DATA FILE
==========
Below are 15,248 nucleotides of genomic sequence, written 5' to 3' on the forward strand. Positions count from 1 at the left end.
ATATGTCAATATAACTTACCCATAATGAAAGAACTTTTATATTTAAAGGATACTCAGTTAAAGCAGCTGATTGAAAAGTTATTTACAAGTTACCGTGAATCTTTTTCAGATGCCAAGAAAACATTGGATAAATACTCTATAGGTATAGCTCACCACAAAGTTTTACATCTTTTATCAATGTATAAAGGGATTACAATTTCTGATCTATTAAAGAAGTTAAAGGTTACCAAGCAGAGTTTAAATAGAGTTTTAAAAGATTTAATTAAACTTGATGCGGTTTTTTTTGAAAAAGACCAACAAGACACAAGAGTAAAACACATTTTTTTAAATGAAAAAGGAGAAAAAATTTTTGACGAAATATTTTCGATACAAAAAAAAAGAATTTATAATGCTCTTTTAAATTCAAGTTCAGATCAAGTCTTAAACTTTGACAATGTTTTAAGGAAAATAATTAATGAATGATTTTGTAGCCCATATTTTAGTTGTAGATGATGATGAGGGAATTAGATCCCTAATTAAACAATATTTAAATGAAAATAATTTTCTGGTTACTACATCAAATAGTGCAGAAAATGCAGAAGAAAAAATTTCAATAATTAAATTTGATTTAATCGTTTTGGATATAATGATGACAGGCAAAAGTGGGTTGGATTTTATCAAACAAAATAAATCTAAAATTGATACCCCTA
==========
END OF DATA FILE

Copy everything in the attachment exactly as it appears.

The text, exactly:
Below are 15,248 nucleotides of genomic sequence, written 5' to 3' on the forward strand. Positions count from 1 at the left end.
ATATGTCAATATAACTTACCCATAATGAAAGAACTTTTATATTTAAAGGATACTCAGTTAAAGCAGCTGATTGAAAAGTTATTTACAAGTTACCGTGAATCTTTTTCAGATGCCAAGAAAACATTGGATAAATACTCTATAGGTATAGCTCACCACAAAGTTTTACATCTTTTATCAATGTATAAAGGGATTACAATTTCTGATCTATTAAAGAAGTTAAAGGTTACCAAGCAGAGTTTAAATAGAGTTTTAAAAGATTTAATTAAACTTGATGCGGTTTTTTTTGAAAAAGACCAACAAGACACAAGAGTAAAACACATTTTTTTAAATGAAAAAGGAGAAAAAATTTTTGACGAAATATTTTCGATACAAAAAAAAAGAATTTATAATGCTCTTTTAAATTCAAGTTCAGATCAAGTCTTAAACTTTGACAATGTTTTAAGGAAAATAATTAATGAATGATTTTGTAGCCCATATTTTAGTTGTAGATGATGATGAGGGAATTAGATCCCTAATTAAACAATATTTAAATGAAAATAATTTTCTGGTTACTACATCAAATAGTGCAGAAAATGCAGAAGAAAAAATTTCAATAATTAAATTTGATTTAATCGTTTTGGATATAATGATGACAGGCAAAAGTGGGTTGGATTTTATCAAACAAAATAAATCTAAAATTGATACCCCTA